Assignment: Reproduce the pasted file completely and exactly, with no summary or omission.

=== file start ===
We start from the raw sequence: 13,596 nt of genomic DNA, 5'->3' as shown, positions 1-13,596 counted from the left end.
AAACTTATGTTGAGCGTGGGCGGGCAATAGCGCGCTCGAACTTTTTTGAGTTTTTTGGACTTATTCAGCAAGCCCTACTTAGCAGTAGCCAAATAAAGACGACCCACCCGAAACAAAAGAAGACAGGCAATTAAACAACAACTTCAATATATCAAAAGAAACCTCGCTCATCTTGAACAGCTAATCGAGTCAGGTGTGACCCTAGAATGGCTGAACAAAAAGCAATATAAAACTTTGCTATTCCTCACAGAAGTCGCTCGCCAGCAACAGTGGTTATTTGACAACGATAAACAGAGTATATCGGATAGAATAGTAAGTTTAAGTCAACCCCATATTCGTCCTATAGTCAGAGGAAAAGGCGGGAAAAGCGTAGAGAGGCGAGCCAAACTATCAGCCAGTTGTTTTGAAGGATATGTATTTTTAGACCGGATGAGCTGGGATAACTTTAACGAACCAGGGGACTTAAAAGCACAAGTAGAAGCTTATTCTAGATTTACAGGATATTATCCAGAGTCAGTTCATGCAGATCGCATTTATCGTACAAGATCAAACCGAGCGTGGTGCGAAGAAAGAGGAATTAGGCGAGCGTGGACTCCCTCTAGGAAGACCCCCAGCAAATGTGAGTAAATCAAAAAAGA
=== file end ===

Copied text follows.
We start from the raw sequence: 13,596 nt of genomic DNA, 5'->3' as shown, positions 1-13,596 counted from the left end.
AAACTTATGTTGAGCGTGGGCGGGCAATAGCGCGCTCGAACTTTTTTGAGTTTTTTGGACTTATTCAGCAAGCCCTACTTAGCAGTAGCCAAATAAAGACGACCCACCCGAAACAAAAGAAGACAGGCAATTAAACAACAACTTCAATATATCAAAAGAAACCTCGCTCATCTTGAACAGCTAATCGAGTCAGGTGTGACCCTAGAATGGCTGAACAAAAAGCAATATAAAACTTTGCTATTCCTCACAGAAGTCGCTCGCCAGCAACAGTGGTTATTTGACAACGATAAACAGAGTATATCGGATAGAATAGTAAGTTTAAGTCAACCCCATATTCGTCCTATAGTCAGAGGAAAAGGCGGGAAAAGCGTAGAGAGGCGAGCCAAACTATCAGCCAGTTGTTTTGAAGGATATGTATTTTTAGACCGGATGAGCTGGGATAACTTTAACGAACCAGGGGACTTAAAAGCACAAGTAGAAGCTTATTCTAGATTTACAGGATATTATCCAGAGTCAGTTCATGCAGATCGCATTTATCGTACAAGATCAAACCGAGCGTGGTGCGAAGAAAGAGGAATTAGGCGAGCGTGGACTCCCTCTAGGAAGACCCCCAGCAAATGTGAGTAAATCAAAAAAGA